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Mayo Clin Proc Innov Qual Outcomes. 2019 Aug 23;3(3):285-293. doi: 10.1016/j.mayocpiqo.2019.06.008. eCollection 2019 Sep.

Preoperative Factors Predicting Admission to the Intensive Care Unit After Kidney Transplantation.

Author information

1
William J. von Liebig Center for Transplantation and Clinical Regeneration, Mayo Clinic, Rochester, MN.
2
Department of Anesthesiology and Perioperative Medicine, Mayo Clinic, Rochester, MN.
3
Biomedical Statistics and Informatics, Mayo Clinic, Rochester, MN.
4
Division of Pulmonary and Critical Care Medicine, Mayo Clinic, Rochester, MN.
5
Department Nephrology and Hypertension, Mayo Clinic, Rochester, MN.

Abstract

Objective:

To identify preoperative factors predicting early admission (within 30 days) of adult kidney transplant recipients to the intensive care unit (ICU).

Patients and Methods:

This is a single-center retrospective study of consecutive kidney transplant recipients between January 1, 2007, and December 31, 2016. Children (aged <18 years) and patients who underwent simultaneous multiorgan transplantation were excluded from the analysis. Associations between demographic, transplant-related, and comorbidity variables with ICU admission within 30 days of transplantation were analyzed using univariate and multivariate logistic regression models.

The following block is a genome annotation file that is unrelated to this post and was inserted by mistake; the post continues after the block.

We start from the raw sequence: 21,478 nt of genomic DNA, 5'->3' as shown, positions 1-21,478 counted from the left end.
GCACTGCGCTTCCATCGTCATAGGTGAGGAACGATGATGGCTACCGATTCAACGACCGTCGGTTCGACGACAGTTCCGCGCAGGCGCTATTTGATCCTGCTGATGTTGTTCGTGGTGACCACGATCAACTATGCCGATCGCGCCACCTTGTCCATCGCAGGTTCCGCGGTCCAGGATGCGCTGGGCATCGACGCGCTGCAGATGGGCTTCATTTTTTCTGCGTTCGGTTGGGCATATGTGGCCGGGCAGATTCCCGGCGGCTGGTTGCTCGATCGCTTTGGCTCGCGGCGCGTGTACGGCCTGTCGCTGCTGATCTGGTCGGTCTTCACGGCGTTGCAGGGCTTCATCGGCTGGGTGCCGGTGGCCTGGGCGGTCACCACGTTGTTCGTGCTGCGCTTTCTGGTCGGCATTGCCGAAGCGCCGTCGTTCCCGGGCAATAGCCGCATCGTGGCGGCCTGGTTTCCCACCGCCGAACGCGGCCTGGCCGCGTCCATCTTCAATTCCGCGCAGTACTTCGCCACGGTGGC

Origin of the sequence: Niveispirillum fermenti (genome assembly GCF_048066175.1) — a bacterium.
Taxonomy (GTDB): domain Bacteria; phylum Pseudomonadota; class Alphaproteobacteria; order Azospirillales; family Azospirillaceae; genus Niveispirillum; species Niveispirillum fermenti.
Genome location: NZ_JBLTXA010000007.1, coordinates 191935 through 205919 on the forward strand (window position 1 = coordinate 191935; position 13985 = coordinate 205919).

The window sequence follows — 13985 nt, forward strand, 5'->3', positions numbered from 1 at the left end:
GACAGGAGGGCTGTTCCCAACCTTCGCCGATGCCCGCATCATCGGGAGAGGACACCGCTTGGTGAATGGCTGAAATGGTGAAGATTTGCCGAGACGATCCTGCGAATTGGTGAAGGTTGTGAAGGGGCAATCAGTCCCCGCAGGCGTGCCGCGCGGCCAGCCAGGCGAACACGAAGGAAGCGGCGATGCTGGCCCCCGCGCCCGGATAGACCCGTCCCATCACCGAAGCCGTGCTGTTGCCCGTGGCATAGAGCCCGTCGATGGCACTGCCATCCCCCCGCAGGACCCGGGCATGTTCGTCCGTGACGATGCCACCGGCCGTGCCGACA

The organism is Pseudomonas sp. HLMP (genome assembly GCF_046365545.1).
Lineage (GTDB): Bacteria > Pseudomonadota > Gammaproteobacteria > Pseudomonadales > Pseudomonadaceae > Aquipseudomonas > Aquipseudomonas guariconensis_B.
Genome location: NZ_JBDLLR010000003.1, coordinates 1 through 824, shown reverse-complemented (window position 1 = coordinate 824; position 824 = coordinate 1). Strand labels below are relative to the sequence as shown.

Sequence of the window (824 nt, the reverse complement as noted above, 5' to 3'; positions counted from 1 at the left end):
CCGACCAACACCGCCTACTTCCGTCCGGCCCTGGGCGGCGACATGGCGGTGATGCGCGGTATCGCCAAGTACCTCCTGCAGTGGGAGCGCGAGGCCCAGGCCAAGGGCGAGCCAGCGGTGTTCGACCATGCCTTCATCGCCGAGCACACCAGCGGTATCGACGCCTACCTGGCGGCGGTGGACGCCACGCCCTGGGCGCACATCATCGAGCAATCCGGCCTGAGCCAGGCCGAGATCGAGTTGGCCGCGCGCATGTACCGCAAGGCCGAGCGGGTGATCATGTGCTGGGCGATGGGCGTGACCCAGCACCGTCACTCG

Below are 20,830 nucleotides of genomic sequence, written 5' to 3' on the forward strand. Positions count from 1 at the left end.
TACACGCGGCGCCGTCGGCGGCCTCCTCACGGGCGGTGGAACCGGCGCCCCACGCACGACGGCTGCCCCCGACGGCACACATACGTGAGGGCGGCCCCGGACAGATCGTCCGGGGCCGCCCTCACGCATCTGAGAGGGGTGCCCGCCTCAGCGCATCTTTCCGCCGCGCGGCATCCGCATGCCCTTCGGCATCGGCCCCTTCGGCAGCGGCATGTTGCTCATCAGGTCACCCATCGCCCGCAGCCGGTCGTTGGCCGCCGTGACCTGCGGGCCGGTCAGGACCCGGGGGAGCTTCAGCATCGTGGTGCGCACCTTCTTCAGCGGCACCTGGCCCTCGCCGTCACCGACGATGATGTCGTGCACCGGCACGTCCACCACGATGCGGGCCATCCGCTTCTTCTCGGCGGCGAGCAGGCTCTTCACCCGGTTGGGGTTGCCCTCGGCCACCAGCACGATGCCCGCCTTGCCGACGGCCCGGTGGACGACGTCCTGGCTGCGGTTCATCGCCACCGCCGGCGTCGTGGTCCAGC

Results:

Of the 1527 eligible patients, 305 (20%) required early ICU admission. In univariate analysis, older age, higher body mass index (BMI), previous transplantation, myocardial infarction, congestive heart failure, obstructive pulmonary disease, longer ischemia time, pretransplant dialysis, and transplantation from a deceased donor were associated with increased odds of ICU admission. After multivariate adjustment, every 10-year increase in recipient age (odds ratio [OR], 1.26; 95% CI, 1.12-1.42; P<.001), 5-unit increase in BMI (OR, 1.11; 95% CI, 1.00-1.22; P=.049), pretransplant dialysis (OR, 1.57; 95% CI, 1.19-2.08; P=.002), and deceased donor transplantation (OR, 1.82; 95% CI, 1.29-2.55; P<.001) were associated with the increased risk of ICU admission. Preemptive transplantation (OR, 0.64; 95% CI, 0.48-0.84; P=.002) and living donor kidney transplantation (OR, 0.55; 95% CI, 0.39-0.77; P<.001) were associated with lower odds of ICU admission after transplantation.

Conclusion:

Recipient age, BMI, and the need for pretransplant dialysis are associated with a higher risk of early ICU admission after kidney transplantation, whereas living donor kidney transplantation and preemptive transplantation decrease these odds. Early referral of patients with end-stage renal disease for preemptive transplantation and living donor kidney transplantation can significantly reduce transplant-related ICU admissions.

KEYWORDS:

ASA, American Society of Anesthesiologists; BMI, body mass index; CHF, congestive heart failure; COPD, chronic obstructive pulmonary disease; DM, diabetes mellitus; ESRD, end-stage renal disease; ICU, intensive care unit; ILD, interstitial lung disease; IQR, interquartile range; MI, myocardial ischemia; OR, odds ratio; PVD, peripheral vascular disease; WIT, warm ischemia time

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